Boost for 'Motor City' as Xiaomi sets up

Wuhan, China's "Motor City," has received a boost in its pursuit of building a high-tech hub with the opening of Chinese tech firm Xiaomi's new headquarters.

Wuhan, China’s “Motor City,” has received a boost in its pursuit of building a high-tech hub with the opening of Chinese tech firm Xiaomi’s new headquarters.

The new Xiaomi headquarters will focus on the development of several of the company’s core technologies including artificial intelligence, the Internet of Things and big data, according to the Beijing-based company.

“My expectations for the next decade are to turn Wuhan into a large research and development center for Xiaomi and an AI-era technological heartland,” said Lei Jun, founder and chairman of Xiaomi.

The company is the latest tech heavyweight to settle in the East Lake High-tech Development Zone, or Optics Valley, to boost the city’s initiative of building an innovation powerhouse.

The capital of Hubei Province is witnessing a tech boom with rapid developments registered in emerging industries including optoelectronic information, intelligent manufacturing and high-tech services.

Optics Valley, lying at the heart of the city’s high-tech drive, now boasts over 90,000 companies. In 2018, it registered 88 new enterprises each workday and received as many as 29,000 patent applications, official data shows.

It drove the output of Wuhan’s high-tech industries above the designated size to more than 1 trillion yuan (US$143 billion) in 2018, an increase of 16.1 percent year on year.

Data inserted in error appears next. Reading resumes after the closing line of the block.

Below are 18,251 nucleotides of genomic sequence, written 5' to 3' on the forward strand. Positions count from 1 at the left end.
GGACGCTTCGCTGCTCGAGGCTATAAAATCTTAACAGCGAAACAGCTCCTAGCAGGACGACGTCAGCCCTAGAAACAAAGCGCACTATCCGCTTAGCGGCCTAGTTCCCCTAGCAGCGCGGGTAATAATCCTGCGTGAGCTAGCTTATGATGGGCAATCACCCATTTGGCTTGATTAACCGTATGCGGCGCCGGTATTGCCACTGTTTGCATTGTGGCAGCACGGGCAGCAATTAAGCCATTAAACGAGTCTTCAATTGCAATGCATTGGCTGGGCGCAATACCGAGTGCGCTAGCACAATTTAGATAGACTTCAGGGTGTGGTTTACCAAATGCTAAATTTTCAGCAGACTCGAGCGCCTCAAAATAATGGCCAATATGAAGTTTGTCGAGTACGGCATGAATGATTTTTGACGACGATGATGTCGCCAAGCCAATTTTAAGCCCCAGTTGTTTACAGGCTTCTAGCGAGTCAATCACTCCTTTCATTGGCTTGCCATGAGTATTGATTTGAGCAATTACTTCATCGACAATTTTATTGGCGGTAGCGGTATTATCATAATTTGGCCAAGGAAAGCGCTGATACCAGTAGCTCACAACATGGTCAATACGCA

That year, Wuhan enjoyed yearly GDP growth of 8 percent, higher than the national average, even as sluggish car sales weighed on the city’s pillar automotive industry.

Wuhan, a major producer of steel and vehicles, began to encourage the high-tech industry in 1988, with the establishment of Optics Valley.

In recent years, the sector picked up steam amid the national trend of optimizing industrial structures.

The industrial park, already the world’s largest producer of optical fiber and cables, has also become an ideal destination for the new headquarters of tech firms. In 2017, AI heavyweight iFlytek and Internet-based firms like Qihoo 360 and Kingsoft located their second headquarters there. It also houses the research centers of e-commerce giant Alibaba and tech giant Huawei.

High-tech fever is also sweeping other second-tier Chinese cities. Nanchang, capital of Jiangxi Province, is nurturing a virtual reality industrial cluster, while Changsha, capital of Hunan Province, is a testing ground for the country’s state-of-the-art self-driving vehicles.

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